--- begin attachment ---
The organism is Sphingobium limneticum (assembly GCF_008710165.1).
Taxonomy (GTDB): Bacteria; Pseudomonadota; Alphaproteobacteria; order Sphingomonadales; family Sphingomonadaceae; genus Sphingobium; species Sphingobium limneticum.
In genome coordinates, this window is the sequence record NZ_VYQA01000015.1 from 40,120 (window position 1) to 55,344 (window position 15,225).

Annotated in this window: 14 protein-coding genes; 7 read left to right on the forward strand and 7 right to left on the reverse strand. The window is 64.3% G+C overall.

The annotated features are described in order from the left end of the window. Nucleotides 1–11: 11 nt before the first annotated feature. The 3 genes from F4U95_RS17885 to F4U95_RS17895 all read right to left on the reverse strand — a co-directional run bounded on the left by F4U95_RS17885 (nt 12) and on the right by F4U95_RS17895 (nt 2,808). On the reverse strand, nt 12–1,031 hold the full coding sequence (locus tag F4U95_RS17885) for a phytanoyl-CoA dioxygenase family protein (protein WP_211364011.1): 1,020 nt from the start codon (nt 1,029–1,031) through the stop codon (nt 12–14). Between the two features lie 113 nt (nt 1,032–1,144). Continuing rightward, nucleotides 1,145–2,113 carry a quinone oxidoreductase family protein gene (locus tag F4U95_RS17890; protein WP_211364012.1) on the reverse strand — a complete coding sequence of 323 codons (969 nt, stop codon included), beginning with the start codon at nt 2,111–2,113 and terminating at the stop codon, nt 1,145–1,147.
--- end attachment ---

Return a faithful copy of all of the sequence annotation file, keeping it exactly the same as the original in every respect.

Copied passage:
The organism is Sphingobium limneticum (assembly GCF_008710165.1).
Taxonomy (GTDB): Bacteria; Pseudomonadota; Alphaproteobacteria; order Sphingomonadales; family Sphingomonadaceae; genus Sphingobium; species Sphingobium limneticum.
In genome coordinates, this window is the sequence record NZ_VYQA01000015.1 from 40,120 (window position 1) to 55,344 (window position 15,225).

Annotated in this window: 14 protein-coding genes; 7 read left to right on the forward strand and 7 right to left on the reverse strand. The window is 64.3% G+C overall.

The annotated features are described in order from the left end of the window. Nucleotides 1–11: 11 nt before the first annotated feature. The 3 genes from F4U95_RS17885 to F4U95_RS17895 all read right to left on the reverse strand — a co-directional run bounded on the left by F4U95_RS17885 (nt 12) and on the right by F4U95_RS17895 (nt 2,808). On the reverse strand, nt 12–1,031 hold the full coding sequence (locus tag F4U95_RS17885) for a phytanoyl-CoA dioxygenase family protein (protein WP_211364011.1): 1,020 nt from the start codon (nt 1,029–1,031) through the stop codon (nt 12–14). Between the two features lie 113 nt (nt 1,032–1,144). Continuing rightward, nucleotides 1,145–2,113 carry a quinone oxidoreductase family protein gene (locus tag F4U95_RS17890; protein WP_211364012.1) on the reverse strand — a complete coding sequence of 323 codons (969 nt, stop codon included), beginning with the start codon at nt 2,111–2,113 and terminating at the stop codon, nt 1,145–1,147.